ROBERT H. FUSON
Christopher Columbus made four round-trip crossings of the Atlantic Ocean between the years 1492 and 1504 and discovered in the process the Bahama Islands, the Greater Antilles, most of the Lesser Antilles, Trinidad, South America, and the Caribbean coast of Central America from Honduras to Panama. In spite of these remarkable landfalls, he never reached his destination, Asia, and was totally unaware that he had failed to cross the "Ocean Sea," which supposedly spanned the distance between Europe and Marco Polo's Cathay. Columbus never sailed the Ocean Sea because it did not exist. Yet this single geographical concept--one ocean, one landmass--probably ranks as the most important physical difference between the view of the world then and the view of the world now. The fact that the fifteenth-century notion of a common sea washing the shores of western Europe and eastern Asia lay only in the minds of the believers was (and is) irrelevant. Belief in the Ocean Sea provided sufficient validation. Its existence had been confirmed by every test known to philosophy, science, and religion.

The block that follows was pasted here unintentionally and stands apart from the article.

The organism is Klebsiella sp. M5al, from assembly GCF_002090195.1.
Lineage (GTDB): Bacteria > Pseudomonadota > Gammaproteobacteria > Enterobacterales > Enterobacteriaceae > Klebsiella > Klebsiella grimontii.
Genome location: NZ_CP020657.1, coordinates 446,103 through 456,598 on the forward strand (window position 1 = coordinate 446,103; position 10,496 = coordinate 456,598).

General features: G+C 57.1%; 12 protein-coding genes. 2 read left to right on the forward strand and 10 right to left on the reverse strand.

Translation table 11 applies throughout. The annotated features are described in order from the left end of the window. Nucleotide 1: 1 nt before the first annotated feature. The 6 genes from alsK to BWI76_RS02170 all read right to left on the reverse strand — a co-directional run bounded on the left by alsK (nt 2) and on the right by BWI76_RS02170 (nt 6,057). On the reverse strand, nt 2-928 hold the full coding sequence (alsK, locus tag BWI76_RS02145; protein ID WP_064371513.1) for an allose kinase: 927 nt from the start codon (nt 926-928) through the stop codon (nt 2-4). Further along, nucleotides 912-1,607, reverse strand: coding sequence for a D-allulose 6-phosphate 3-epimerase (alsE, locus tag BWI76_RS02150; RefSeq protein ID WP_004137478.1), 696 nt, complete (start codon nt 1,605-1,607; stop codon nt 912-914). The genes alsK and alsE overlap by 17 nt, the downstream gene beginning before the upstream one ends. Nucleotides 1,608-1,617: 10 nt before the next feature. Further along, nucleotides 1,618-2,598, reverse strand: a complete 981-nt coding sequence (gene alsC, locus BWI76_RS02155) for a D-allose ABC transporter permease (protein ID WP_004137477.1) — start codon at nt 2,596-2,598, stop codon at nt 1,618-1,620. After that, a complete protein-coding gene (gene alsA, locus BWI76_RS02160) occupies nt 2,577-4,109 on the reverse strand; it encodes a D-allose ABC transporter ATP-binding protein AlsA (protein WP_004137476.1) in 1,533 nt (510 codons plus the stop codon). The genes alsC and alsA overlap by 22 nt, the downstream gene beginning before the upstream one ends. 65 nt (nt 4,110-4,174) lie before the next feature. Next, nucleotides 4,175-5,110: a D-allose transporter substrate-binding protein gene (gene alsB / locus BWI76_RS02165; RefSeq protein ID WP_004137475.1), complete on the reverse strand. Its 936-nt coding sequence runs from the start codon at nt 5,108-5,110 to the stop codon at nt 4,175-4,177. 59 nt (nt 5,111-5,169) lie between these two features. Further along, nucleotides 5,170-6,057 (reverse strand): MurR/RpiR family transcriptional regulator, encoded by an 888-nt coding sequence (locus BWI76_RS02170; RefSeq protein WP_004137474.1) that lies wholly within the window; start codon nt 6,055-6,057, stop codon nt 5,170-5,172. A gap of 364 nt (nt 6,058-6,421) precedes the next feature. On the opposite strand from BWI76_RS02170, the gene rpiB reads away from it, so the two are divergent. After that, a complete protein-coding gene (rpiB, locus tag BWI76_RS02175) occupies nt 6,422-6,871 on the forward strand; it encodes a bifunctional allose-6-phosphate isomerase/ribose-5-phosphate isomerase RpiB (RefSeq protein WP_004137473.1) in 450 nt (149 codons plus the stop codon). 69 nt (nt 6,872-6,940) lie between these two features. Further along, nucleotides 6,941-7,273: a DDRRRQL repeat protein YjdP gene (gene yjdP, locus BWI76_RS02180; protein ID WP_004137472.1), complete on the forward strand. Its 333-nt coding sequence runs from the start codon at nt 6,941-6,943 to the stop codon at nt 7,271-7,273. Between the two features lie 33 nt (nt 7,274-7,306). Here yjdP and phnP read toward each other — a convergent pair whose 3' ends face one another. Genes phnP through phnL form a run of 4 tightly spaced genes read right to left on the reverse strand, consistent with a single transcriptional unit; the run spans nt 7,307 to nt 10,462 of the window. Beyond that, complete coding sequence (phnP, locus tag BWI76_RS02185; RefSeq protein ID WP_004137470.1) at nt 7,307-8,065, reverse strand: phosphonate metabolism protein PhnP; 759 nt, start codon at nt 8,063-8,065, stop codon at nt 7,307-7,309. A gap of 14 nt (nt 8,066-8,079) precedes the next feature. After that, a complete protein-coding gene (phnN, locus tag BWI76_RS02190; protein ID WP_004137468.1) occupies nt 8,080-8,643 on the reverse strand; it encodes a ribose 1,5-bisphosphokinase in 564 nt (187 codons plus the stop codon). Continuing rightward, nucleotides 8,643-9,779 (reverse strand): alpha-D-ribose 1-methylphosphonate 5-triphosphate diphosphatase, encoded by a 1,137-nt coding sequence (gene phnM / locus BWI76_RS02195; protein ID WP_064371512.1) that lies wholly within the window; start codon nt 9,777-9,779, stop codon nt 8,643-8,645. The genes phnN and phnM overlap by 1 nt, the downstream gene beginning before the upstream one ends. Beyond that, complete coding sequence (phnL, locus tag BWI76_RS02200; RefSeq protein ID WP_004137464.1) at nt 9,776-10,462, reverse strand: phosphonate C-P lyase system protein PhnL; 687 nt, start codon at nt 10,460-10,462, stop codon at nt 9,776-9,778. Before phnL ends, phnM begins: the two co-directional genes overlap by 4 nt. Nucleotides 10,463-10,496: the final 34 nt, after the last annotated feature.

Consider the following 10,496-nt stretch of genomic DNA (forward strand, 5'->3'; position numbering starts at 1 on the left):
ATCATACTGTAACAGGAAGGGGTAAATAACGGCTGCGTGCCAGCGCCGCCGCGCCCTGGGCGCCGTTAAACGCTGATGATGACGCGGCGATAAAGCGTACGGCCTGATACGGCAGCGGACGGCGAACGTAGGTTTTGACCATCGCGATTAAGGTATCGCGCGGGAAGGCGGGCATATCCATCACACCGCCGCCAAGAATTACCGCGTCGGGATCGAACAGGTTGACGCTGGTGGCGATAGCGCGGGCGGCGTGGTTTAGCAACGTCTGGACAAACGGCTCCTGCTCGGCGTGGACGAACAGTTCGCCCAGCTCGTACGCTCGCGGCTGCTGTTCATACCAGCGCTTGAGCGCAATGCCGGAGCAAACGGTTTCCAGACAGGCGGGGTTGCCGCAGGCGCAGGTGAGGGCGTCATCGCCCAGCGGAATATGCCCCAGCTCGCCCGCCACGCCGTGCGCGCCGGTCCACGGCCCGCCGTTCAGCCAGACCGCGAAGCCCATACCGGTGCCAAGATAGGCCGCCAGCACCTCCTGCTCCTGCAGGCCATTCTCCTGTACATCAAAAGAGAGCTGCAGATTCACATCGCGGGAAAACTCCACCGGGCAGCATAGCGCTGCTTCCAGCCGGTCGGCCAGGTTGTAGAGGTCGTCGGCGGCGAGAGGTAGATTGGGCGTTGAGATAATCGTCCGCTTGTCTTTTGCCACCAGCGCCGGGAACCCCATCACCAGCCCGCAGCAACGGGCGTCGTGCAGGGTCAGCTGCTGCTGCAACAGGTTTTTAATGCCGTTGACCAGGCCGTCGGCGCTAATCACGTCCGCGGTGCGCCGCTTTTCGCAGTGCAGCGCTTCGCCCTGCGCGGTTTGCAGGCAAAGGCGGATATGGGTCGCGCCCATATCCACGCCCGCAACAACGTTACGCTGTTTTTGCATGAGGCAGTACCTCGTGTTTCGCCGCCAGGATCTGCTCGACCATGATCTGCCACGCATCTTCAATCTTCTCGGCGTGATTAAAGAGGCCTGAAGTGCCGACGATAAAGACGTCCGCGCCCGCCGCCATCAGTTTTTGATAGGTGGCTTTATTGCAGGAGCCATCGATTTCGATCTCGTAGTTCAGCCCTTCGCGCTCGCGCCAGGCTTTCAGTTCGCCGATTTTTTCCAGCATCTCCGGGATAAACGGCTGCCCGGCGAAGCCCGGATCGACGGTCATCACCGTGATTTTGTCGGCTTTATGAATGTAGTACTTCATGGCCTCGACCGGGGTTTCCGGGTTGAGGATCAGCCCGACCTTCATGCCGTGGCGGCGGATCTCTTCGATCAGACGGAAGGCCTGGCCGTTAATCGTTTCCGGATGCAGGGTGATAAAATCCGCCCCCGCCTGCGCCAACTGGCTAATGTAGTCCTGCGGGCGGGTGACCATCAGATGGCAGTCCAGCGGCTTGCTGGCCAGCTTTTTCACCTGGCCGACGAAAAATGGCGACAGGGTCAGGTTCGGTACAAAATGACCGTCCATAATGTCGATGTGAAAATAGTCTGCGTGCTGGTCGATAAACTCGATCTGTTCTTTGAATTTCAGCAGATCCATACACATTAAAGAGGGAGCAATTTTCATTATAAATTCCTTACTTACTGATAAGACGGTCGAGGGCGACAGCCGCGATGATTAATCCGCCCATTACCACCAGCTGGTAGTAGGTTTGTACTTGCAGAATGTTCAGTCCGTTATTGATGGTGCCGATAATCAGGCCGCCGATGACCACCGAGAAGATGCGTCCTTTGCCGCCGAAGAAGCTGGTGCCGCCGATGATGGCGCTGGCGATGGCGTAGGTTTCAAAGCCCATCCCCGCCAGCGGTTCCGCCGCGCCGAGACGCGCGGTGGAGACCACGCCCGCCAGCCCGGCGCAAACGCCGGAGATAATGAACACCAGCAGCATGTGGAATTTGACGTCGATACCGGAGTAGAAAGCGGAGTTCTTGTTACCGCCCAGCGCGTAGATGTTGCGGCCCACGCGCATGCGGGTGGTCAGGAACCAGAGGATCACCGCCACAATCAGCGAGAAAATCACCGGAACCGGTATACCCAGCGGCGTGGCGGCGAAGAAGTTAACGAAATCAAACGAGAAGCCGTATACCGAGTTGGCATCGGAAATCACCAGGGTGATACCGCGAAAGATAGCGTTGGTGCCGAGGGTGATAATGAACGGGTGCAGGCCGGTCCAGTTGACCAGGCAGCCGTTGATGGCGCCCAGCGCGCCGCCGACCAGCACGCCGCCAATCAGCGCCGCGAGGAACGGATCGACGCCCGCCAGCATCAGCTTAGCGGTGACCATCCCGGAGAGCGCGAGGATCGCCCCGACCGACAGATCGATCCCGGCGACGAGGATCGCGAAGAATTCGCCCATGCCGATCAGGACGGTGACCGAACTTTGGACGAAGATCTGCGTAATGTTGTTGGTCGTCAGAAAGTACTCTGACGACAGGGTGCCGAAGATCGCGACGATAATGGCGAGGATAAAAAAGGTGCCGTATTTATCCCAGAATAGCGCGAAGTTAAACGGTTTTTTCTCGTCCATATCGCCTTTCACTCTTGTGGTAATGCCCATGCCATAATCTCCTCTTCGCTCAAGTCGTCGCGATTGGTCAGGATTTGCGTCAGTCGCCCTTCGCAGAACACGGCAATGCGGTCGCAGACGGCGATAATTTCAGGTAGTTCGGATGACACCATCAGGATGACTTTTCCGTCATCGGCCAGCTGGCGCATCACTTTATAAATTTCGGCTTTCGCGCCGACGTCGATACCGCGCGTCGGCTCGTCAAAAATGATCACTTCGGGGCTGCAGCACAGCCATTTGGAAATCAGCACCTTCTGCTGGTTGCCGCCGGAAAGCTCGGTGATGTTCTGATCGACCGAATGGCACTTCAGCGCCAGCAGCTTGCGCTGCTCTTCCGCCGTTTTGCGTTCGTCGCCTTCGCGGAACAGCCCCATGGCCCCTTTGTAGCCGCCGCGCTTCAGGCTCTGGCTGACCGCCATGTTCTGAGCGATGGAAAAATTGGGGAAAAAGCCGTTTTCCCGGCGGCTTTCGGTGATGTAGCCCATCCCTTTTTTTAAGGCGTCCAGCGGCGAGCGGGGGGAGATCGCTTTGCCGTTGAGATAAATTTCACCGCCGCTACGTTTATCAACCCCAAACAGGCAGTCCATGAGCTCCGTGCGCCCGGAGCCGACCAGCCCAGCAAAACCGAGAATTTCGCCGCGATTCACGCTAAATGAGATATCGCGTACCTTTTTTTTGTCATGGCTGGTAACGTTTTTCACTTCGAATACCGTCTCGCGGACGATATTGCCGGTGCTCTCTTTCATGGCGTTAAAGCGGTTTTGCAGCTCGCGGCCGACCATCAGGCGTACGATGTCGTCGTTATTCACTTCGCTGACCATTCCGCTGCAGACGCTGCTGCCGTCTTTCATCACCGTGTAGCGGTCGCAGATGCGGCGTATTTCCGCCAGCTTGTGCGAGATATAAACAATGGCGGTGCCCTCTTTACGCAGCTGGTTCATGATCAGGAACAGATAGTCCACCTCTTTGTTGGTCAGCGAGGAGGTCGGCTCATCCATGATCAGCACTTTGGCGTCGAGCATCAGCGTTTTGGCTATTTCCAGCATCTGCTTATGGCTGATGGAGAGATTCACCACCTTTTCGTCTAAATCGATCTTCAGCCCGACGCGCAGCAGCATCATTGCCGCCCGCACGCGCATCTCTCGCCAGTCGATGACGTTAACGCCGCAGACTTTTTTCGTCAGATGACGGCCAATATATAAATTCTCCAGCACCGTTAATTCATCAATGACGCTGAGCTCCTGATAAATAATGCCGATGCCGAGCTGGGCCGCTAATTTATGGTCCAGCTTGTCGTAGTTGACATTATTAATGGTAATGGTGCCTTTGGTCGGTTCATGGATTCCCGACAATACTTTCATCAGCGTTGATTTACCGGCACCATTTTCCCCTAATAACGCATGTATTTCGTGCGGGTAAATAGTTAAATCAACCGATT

Even though the world ocean was universally accepted in the fifteenth century, there was still doubt and debate concerning the relationship of the earth's land and water distribution. Throughout antiquity and the Middle Ages the belief commonly held was that the sea surrounded the world island (Afro-Eurasia), an idea that had its roots in Babylonian geography and represented an evolution of the early Greek concept of a land-girdling ocean-river. By the end of the fifteenth century there had been a reversal of informed opinion regarding the earth's land and water relationship: the land was now perceived as encompassing the Ocean Sea. Both concepts, however, relegated the larger percentage of surface area to land, and in the fifteenth century the centuries-old belief that the land-to-water ratio was six or seven to one still held sway.
Coupled with the erroneous supposition that the earth was mostly land was another misfounded belief, one that underestimated the planet's cir